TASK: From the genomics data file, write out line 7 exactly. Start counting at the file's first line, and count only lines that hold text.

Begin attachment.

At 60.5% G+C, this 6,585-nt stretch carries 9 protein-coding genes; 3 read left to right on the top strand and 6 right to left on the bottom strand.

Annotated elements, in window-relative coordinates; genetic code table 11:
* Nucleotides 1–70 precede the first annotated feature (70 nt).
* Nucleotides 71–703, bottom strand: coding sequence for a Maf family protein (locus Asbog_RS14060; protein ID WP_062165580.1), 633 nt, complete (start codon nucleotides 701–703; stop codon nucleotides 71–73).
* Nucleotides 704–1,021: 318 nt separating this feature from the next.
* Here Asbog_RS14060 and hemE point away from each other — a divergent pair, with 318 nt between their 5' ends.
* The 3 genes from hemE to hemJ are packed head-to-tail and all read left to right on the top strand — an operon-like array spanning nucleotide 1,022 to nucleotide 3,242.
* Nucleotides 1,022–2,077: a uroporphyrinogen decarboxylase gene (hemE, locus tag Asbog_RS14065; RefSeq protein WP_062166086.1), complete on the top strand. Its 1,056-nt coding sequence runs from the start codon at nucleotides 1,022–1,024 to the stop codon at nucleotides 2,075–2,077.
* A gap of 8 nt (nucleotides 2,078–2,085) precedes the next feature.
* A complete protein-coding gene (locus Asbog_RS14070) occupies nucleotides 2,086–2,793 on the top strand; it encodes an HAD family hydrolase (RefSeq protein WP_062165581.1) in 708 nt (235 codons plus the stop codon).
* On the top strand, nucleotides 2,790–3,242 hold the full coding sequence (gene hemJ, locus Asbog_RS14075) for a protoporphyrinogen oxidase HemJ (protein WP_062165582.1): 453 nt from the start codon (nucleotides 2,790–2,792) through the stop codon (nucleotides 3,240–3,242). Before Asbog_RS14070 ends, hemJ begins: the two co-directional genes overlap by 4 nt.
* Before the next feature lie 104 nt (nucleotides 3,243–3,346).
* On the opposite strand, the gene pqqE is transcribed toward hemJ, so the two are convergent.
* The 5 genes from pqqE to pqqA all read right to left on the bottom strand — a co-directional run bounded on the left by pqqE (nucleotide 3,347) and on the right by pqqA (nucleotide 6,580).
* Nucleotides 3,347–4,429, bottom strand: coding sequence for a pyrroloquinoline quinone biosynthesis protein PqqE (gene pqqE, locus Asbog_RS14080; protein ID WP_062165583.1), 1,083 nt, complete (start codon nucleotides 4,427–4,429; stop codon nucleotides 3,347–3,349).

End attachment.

* The 3 genes from hemE to hemJ are packed head-to-tail and all read left to right on the top strand — an operon-like array spanning nucleotide 1,022 to nucleotide 3,242.